Far from his country, from his kindred far,
Him may fome guardian spirit still attend,
From fickness shelter, and from harm defend ;
Bid fwords around him innocently play,
Turn balls afide, and pointed deaths away;
But when his foul a fofter paffion warms,
When fate reftores him to thy mother's arms,
O may thy prattle heighten their delight,
Chase the dull moments of a winter's night;
Or when the days thro' gayer seasons run,
Improve the beauties of a fummer's fun:
May friendship's union teach thee foon to feel
Such joys as those who know can only tell!
But till that hour, too helpless babe, fhall be,
Accept a father and a friend in me;
For me enough, if thro' thy future age
One thought may aid thee from this moral page;
For me, who loft to worldly pomp and noise,
Soon fee its follies, and dares fcorn its joys.



HREE fifters, of one heavenly parent born,

T Religion brighten, and the church adorn;

The eldeft, FAITH, with revelation's eyes,
Thro' reafon's fhades, the realms of blifs defcries;
Brings heaven, in realizing prospect home,
And antedates the happiness to come!

The fecond, HOPE, with life-bestowing smile,
Lightens each woe, and foftens human toil;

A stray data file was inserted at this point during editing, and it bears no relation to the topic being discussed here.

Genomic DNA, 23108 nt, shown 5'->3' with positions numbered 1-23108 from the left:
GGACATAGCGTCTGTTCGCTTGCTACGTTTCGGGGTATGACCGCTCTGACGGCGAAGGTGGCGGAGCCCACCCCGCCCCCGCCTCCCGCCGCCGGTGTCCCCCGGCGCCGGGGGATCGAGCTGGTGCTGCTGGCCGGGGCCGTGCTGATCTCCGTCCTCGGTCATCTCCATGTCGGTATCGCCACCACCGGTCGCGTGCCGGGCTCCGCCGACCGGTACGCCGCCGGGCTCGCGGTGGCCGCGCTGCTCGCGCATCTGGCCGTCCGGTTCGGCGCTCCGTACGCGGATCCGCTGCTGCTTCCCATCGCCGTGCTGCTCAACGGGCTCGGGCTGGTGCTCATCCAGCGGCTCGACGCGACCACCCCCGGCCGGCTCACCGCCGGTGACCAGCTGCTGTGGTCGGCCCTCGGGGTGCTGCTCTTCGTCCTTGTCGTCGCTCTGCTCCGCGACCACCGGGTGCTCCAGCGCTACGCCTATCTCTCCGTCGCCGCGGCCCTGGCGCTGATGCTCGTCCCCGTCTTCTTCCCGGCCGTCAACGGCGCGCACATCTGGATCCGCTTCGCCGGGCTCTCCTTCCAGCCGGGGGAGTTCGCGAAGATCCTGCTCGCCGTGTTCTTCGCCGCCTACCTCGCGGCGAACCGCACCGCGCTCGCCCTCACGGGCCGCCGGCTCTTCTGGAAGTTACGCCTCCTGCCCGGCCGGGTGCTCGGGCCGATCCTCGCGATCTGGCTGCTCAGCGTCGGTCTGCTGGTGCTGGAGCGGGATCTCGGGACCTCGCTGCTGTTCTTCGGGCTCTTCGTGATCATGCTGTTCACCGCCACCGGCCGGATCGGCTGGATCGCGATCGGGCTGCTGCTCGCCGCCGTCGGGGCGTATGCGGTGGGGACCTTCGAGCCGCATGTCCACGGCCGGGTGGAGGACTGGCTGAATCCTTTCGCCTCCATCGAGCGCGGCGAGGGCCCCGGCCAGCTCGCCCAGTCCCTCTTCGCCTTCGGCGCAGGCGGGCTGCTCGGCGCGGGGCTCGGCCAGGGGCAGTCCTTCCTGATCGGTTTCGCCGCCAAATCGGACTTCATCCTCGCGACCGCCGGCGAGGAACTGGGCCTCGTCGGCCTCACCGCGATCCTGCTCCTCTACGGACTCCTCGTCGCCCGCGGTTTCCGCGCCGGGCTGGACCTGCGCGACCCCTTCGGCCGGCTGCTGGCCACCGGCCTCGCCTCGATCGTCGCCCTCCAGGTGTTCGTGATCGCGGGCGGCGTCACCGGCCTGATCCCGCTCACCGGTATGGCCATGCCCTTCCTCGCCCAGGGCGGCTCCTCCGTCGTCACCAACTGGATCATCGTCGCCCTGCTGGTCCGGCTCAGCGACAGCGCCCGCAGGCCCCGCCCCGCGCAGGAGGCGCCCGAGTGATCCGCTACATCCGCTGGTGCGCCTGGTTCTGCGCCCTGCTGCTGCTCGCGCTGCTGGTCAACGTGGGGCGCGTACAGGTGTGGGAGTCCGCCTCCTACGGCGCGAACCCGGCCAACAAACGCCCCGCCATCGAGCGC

Bidding the thought-dejected heart ascend
To that bleft place where every care shall end?
The youngest, CHARITY-a feraph guest!
With clement goodness warms the focial breast;
Her boundless view, and comprehenfive mind,
Sees and pursues the weal of human kind;
And taught to emulate the throne above,
Grafps all creation in the links of love!

Yet two of thefe, tho' daughters of the fky
Boaft fhort duration, and are born to die!
For FAITH fhall end in vifion-HOPE in joy.
While CHARITY, immortal and fublime,
Shall mock the darts of death, and wreck of time.
When nature finks, herself the prey of fire,
And all the monuments of art expire;
She fhall emerge triumphant from the flaine,
The fame her luftre, and her worth the fame!
Confefs'd fhall fhine to faints and angels known,
Approv'd, diftinguish'd, near th' eternal throne!




OR various trials from our birth defign'd,


(The lot difpens'd to fuffering human kind.) With diff'rent interefts in our breafts at ftrife, The brutish nature, with the heavenly life! Prefs'd by temptations, prone to sensual ill, Our reafon pliant to our fordid will,

What aids has pitying heaven for man prepar'd?
What clue to guide him, or what arms to guard?
Nature's fhort line, and philofophic art,

A devious rule, and weak defence impart ;
Too oft thro' life's dark maze mislead our way,
Too feldom in its warfare gain the day.
More fure direction, more fuccessful aid
Thy gospel, bleft Redeemer! has display'd:
The guilty mind with vengeful dread oppreft,
Is in thy pard'ning mercy taught to reft;
Is by thy merits clear'd, thy purchase free,
And for fupplies of strength depends on thee.
Who can o'er worldly fnares triumphant stride?
What unbeliever? flave, feduc'd by pride:
Who? but th' heroic faint, advanc'd to fame
By faith in Jefus? that victorious name!

View man in his probationary state,
What hoftile ills his hourly combat wait!